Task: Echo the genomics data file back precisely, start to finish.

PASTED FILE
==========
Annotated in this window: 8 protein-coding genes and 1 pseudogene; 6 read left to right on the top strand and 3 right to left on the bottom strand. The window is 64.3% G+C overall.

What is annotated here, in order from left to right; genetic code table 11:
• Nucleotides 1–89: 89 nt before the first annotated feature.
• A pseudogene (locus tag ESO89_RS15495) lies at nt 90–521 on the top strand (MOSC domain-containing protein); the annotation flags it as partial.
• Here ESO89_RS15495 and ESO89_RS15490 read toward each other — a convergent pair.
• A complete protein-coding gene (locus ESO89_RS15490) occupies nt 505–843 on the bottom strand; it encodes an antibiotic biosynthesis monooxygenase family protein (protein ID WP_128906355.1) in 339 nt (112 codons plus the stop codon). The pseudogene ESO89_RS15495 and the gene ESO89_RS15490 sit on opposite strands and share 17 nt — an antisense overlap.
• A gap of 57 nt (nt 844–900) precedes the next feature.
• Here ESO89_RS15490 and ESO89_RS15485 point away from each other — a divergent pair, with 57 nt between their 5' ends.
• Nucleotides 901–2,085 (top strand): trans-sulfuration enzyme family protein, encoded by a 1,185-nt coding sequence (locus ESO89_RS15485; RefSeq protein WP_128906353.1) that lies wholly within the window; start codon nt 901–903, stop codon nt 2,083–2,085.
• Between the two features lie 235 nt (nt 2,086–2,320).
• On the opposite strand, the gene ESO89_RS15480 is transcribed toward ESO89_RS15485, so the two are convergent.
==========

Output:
Annotated in this window: 8 protein-coding genes and 1 pseudogene; 6 read left to right on the top strand and 3 right to left on the bottom strand. The window is 64.3% G+C overall.

What is annotated here, in order from left to right; genetic code table 11:
• Nucleotides 1–89: 89 nt before the first annotated feature.
• A pseudogene (locus tag ESO89_RS15495) lies at nt 90–521 on the top strand (MOSC domain-containing protein); the annotation flags it as partial.
• Here ESO89_RS15495 and ESO89_RS15490 read toward each other — a convergent pair.
• A complete protein-coding gene (locus ESO89_RS15490) occupies nt 505–843 on the bottom strand; it encodes an antibiotic biosynthesis monooxygenase family protein (protein ID WP_128906355.1) in 339 nt (112 codons plus the stop codon). The pseudogene ESO89_RS15495 and the gene ESO89_RS15490 sit on opposite strands and share 17 nt — an antisense overlap.
• A gap of 57 nt (nt 844–900) precedes the next feature.
• Here ESO89_RS15490 and ESO89_RS15485 point away from each other — a divergent pair, with 57 nt between their 5' ends.
• Nucleotides 901–2,085 (top strand): trans-sulfuration enzyme family protein, encoded by a 1,185-nt coding sequence (locus ESO89_RS15485; RefSeq protein WP_128906353.1) that lies wholly within the window; start codon nt 901–903, stop codon nt 2,083–2,085.
• Between the two features lie 235 nt (nt 2,086–2,320).
• On the opposite strand, the gene ESO89_RS15480 is transcribed toward ESO89_RS15485, so the two are convergent.